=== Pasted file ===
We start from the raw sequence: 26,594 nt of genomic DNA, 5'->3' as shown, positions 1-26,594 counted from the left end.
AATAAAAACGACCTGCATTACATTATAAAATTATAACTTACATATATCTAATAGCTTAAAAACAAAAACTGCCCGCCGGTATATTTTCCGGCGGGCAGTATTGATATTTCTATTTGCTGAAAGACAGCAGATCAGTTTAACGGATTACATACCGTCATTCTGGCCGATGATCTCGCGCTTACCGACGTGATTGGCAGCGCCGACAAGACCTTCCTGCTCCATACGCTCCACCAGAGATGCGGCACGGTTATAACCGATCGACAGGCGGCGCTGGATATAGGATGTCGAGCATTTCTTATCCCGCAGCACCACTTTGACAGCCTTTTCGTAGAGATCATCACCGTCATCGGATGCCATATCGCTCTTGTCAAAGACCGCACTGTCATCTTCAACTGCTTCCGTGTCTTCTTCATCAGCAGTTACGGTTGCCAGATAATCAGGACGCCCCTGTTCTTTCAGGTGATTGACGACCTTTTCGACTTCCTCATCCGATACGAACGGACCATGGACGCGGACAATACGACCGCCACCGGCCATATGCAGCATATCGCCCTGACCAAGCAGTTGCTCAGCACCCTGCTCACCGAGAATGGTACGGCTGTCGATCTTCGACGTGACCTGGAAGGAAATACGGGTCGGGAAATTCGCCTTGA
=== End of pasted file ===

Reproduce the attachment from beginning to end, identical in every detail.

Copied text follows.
We start from the raw sequence: 26,594 nt of genomic DNA, 5'->3' as shown, positions 1-26,594 counted from the left end.
AATAAAAACGACCTGCATTACATTATAAAATTATAACTTACATATATCTAATAGCTTAAAAACAAAAACTGCCCGCCGGTATATTTTCCGGCGGGCAGTATTGATATTTCTATTTGCTGAAAGACAGCAGATCAGTTTAACGGATTACATACCGTCATTCTGGCCGATGATCTCGCGCTTACCGACGTGATTGGCAGCGCCGACAAGACCTTCCTGCTCCATACGCTCCACCAGAGATGCGGCACGGTTATAACCGATCGACAGGCGGCGCTGGATATAGGATGTCGAGCATTTCTTATCCCGCAGCACCACTTTGACAGCCTTTTCGTAGAGATCATCACCGTCATCGGATGCCATATCGCTCTTGTCAAAGACCGCACTGTCATCTTCAACTGCTTCCGTGTCTTCTTCATCAGCAGTTACGGTTGCCAGATAATCAGGACGCCCCTGTTCTTTCAGGTGATTGACGACCTTTTCGACTTCCTCATCCGATACGAACGGACCATGGACGCGGACAATACGACCGCCACCGGCCATATGCAGCATATCGCCCTGACCAAGCAGTTGCTCAGCACCCTGCTCACCGAGAATGGTACGGCTGTCGATCTTCGACGTGACCTGGAAGGAAATACGGGTCGGGAAATTCGCCTTGA